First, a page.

Trump the candidate called for “eliminating America’s chronic trade deficit,” in a 2016 campaign document that listed China, Canada, Germany, Japan and South Korea as the main culprits. Reducing the gap was described as Trump’s “primary goal.”
Monthly deficits with China have averaged slightly bigger since Trump took office than during Barack Obama’s second term in the White House — $30.3 billion compared with $28.7 billion. The gap widened considerably in the run-up to the application of tariffs, then narrowed in 2019 before climbing again during the Covid-19 crisis this year.
Meantime, countries including Vietnam have seen their surpluses with the U.S. expand as some supply chains diverted away from China to avert the tariff hikes.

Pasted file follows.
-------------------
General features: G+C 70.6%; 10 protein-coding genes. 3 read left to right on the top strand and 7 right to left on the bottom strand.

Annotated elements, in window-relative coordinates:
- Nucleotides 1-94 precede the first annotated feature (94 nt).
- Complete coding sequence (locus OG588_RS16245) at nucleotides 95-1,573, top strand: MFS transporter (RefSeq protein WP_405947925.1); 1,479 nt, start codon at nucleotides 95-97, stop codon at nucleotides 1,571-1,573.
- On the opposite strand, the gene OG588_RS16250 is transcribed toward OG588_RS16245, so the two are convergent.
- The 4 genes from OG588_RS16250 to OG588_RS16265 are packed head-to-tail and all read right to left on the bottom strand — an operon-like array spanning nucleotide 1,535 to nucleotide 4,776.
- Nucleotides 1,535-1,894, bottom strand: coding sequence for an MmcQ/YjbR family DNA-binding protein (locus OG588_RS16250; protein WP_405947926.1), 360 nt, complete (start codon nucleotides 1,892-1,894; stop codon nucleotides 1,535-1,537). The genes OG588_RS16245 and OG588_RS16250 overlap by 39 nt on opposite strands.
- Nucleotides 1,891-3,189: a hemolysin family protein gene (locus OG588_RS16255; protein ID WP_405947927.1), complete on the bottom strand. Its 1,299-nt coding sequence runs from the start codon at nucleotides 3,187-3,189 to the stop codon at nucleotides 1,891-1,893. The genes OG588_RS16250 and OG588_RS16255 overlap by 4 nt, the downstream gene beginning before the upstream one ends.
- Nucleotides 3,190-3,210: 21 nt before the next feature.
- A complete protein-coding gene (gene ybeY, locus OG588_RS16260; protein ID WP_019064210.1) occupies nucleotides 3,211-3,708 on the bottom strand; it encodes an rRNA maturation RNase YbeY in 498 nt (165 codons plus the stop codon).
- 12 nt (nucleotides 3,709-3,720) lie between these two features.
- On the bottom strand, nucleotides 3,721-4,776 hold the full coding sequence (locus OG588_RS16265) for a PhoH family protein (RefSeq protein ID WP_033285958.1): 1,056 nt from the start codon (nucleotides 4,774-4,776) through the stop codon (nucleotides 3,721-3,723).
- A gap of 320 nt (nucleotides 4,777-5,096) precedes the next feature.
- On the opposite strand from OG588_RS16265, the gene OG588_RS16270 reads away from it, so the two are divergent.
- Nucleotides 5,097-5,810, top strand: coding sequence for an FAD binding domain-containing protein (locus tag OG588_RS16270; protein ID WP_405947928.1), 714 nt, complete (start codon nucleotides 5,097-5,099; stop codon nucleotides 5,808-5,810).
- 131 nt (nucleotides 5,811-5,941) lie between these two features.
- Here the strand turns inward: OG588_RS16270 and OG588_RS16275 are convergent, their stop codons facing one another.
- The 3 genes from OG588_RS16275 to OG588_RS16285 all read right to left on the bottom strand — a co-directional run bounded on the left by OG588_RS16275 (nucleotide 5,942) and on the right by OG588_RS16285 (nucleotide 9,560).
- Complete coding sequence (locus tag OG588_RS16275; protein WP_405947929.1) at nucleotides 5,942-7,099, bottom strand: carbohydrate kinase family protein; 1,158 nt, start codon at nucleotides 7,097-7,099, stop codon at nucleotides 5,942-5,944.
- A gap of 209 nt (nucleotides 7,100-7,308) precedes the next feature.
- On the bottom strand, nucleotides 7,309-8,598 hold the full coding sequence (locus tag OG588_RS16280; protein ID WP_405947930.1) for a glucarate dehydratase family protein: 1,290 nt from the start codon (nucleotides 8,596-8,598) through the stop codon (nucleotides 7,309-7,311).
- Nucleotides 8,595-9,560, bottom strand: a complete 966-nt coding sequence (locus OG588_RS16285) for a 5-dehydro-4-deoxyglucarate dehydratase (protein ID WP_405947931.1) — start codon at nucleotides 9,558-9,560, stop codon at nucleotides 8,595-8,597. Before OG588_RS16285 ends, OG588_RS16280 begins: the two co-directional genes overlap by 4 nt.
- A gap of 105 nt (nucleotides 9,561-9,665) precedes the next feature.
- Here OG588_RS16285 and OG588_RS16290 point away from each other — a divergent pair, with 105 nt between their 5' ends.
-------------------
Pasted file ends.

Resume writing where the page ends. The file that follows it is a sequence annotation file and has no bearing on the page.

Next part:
Trump said he’d label China a currency manipulator on day one of his administration, and frequently accused the country of artificially setting its exchange rate to give its exporters an unfair advantage. His campaign cited estimates that the yuan was 15% to 40% undervalued.
With Election Day 2020 looming, the yuan is practically the same level against the dollar it was when Trump won in 2016.
In the end, it took the Trump administration until August 2019, at the height of the trade war, to declare China a manipulator. Currency analysts noted that Chinese authorities had actually restrained gains in the yuan earlier on in Trump’s term, and most viewed Beijing as stopping short of an active depreciation strategy during the trade war.